Who were the Four Chaplains? Norwich remembers one of the deadliest events of World War II

We think of big personalities and events when we speak of history. Washington crossing the Delaware, Lincoln and the Gettysburg Address, Eisenhower and D-Day, but the root word of history, story, is perhaps better served when we celebrate ordinary people doing extraordinary things. And traditions are important in remembering people and events, both large and small.

On February 3, 1943, eighty years ago, at the height of World War II, the SS Dorchester, a converted cargo vessel refitted as a troop transport ship was torpedoed in the early morning hours as the convoy of which it was a part was sailing from Newfoundland, Canada, to a port in Southern Greenland.

Bill Kenny
Bill Kenny

The ship with 904 troops and civilian crew aboard sank bow first in about twenty minutes. The severe list as it sank prevented the launch of some of her lifeboats and the subsequent overcrowding of the remaining lifeboats forced some of those that had been launched to capsize, spilling their unfortunate passengers into cold North Atlantic waters barely above freezing.

Because of the ship’s sudden sinking, no distress signals were sent, delaying the start of any rescue attempts. When help arrived the following day, many who had survived the sinking were floating in their life jackets, dead from hypothermia. In all only 230 men were rescued. The Dorchester sinking was the largest loss of life of any American convoy during World War II.

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Among those who died aboard the Dorchester were four US Army chaplains, who helped frightened soldiers to board lifeboats, and gave up their own life jackets when the supply ran out.

The four, Methodist minister, Reverend George Fox, Reform Rabbi Alexander Goode, Roman Catholic priest, Reverend John Washington, and Reformed Church in America minister, Reverend Clark Poling, then joined arms, offered prayers for both the living and the dead, and sang hymns as the ship sank.

Their deaths serve as a courageous example for us today, especially now as our nation so often struggles and fails to find unity and harmony as we face challenges and uncertainties. The Four Chaplains are a reminder of the best of what we can be.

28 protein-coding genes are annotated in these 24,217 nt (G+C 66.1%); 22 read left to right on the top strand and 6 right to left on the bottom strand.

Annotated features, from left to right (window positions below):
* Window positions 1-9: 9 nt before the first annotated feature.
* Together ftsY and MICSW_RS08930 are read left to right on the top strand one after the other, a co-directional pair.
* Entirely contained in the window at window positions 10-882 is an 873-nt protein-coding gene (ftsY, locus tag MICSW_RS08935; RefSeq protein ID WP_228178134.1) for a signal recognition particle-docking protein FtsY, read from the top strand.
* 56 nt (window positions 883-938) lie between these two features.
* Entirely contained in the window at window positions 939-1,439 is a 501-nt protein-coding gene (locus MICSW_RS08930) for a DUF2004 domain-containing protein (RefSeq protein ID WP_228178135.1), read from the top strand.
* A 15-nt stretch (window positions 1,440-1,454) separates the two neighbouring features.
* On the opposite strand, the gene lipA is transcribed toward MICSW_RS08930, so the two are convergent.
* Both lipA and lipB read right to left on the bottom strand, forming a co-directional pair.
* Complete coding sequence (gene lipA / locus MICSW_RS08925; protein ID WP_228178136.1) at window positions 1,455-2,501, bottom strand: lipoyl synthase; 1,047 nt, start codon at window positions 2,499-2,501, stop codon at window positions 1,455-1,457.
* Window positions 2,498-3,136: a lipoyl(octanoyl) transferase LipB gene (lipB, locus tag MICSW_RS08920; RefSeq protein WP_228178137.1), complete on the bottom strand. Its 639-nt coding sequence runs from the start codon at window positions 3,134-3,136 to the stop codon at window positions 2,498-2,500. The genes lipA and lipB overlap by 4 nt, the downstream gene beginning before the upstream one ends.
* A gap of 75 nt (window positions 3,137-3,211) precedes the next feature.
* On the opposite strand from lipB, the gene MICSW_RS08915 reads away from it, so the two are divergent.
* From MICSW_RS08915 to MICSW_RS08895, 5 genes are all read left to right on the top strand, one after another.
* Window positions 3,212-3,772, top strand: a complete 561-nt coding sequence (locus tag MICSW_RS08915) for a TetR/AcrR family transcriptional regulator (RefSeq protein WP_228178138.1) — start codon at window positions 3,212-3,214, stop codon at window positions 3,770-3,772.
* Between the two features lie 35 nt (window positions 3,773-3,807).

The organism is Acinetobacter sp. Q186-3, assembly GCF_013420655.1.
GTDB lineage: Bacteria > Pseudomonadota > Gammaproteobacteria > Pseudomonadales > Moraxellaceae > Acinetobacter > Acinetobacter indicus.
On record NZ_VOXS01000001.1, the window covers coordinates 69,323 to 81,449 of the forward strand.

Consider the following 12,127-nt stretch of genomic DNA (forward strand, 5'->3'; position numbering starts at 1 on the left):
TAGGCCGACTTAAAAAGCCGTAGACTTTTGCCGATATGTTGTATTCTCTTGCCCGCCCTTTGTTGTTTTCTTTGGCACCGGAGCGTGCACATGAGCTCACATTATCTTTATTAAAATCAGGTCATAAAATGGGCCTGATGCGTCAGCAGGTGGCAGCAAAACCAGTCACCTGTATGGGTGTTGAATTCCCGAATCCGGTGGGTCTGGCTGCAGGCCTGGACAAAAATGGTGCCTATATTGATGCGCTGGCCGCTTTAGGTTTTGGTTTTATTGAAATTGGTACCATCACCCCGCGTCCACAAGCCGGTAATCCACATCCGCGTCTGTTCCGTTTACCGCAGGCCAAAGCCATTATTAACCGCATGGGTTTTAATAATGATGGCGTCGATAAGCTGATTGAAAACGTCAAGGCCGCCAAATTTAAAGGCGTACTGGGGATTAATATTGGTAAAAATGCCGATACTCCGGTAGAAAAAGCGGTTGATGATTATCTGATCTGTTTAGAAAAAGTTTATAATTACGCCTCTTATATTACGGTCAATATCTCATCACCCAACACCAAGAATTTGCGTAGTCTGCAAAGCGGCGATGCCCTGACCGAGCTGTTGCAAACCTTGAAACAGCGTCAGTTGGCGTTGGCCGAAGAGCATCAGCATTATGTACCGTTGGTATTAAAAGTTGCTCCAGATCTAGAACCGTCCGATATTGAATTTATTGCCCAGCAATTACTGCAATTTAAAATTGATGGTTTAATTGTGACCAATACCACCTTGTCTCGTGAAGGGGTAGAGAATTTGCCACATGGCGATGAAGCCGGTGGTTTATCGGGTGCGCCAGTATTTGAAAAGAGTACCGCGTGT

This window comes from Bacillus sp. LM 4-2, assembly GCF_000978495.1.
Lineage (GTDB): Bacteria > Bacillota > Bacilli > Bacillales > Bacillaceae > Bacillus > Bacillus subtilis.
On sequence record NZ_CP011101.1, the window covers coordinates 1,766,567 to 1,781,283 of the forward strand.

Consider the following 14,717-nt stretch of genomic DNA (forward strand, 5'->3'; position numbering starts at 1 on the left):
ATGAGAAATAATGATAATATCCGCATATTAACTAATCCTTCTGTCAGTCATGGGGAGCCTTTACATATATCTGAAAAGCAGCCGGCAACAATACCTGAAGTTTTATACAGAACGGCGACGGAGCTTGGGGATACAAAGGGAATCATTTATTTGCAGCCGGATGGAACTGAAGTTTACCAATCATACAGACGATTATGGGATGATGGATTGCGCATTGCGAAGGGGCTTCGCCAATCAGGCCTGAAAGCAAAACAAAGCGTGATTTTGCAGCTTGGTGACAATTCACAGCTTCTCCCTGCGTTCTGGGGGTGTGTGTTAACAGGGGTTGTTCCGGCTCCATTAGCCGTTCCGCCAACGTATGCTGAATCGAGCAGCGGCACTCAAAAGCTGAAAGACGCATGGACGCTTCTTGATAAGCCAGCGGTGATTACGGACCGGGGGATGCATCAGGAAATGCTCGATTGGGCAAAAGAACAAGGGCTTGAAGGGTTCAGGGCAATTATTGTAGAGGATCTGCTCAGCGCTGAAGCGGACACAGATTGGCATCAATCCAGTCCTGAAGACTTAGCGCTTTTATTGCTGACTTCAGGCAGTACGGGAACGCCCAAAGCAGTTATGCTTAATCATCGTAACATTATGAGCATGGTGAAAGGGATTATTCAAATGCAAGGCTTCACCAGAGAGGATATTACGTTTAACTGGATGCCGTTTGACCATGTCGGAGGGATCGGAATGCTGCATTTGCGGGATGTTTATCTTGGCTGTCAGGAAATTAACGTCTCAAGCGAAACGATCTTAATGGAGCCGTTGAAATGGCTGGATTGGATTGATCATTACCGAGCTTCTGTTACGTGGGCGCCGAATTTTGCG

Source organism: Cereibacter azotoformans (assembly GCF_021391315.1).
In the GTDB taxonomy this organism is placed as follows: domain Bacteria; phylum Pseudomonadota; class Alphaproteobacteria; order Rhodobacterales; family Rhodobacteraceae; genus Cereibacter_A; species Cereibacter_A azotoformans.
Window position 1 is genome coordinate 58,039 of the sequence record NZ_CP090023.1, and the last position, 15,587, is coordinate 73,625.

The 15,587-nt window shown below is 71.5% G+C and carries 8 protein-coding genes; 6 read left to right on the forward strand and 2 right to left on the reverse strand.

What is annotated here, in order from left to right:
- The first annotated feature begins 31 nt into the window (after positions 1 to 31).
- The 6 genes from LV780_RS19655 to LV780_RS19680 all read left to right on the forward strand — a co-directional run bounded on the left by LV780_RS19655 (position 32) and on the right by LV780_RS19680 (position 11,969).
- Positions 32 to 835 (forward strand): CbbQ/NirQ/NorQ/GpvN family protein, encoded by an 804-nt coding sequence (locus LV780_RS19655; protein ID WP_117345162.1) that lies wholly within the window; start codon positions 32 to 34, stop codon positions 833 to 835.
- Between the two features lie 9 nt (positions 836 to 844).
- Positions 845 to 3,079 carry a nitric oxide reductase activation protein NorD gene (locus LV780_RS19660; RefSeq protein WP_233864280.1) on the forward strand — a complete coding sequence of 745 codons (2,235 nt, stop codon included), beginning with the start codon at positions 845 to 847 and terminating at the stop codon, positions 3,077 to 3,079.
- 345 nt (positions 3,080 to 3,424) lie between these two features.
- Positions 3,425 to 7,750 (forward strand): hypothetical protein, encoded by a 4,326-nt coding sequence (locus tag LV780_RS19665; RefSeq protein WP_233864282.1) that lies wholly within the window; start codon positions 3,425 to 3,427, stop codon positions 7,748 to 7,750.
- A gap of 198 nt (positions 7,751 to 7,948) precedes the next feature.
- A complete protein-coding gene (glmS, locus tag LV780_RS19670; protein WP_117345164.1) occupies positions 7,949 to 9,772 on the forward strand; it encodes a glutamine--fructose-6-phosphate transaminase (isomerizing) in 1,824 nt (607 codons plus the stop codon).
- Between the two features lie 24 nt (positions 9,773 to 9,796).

The Peter Gallan American Legion Post 104, at 22 Merchants Avenue in Taftville will conduct a Four Chaplains ceremony this Sunday afternoon at 2 p.m. that both honors their selfless sacrifice and celebrates their lives.

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Reverend Scott Schuett, Pastor of Redeemer Lutheran Church in Lebanon, Reverend Charles Tyree, Pastor of Norwich Alliance Church in Norwich, Rabbi Julius Rabinowitz, Rabbi of Beth Jacob Synagogue in Norwich and Reverend Phil Salois, Retired Army Catholic Chaplain, and now Chaplain with the American Legion, each representing the faith of one of the original chaplains, will deliver a benediction, representing the final moments aboard Dorchester.

The ceremony is both thoughtful and thought-provoking and, having been fortunate enough to attend in previous years, I promise you’ll come away with your own lessons learned of lives truly lived with grace under pressure in a spirit of caring and generosity for others that I fear is too often lost in the crush and noise of our everyday lives.

Please join us if you can this Sunday afternoon, if not in Taftville then wherever you are to honor their heroic sacrifice. All history is the sum of our collective remembrances and memories remain our best hope for the future.

Bill Kenny, of Norwich, writes a weekly column about Norwich issues. His blog, Tilting at Windmills, can be accessed at https://tiltingatwindmills-dweeb.blogspot.com/.

This article originally appeared on The Bulletin: WWII's Four Chaplains, of the SS Dorchester, remembered in Norwich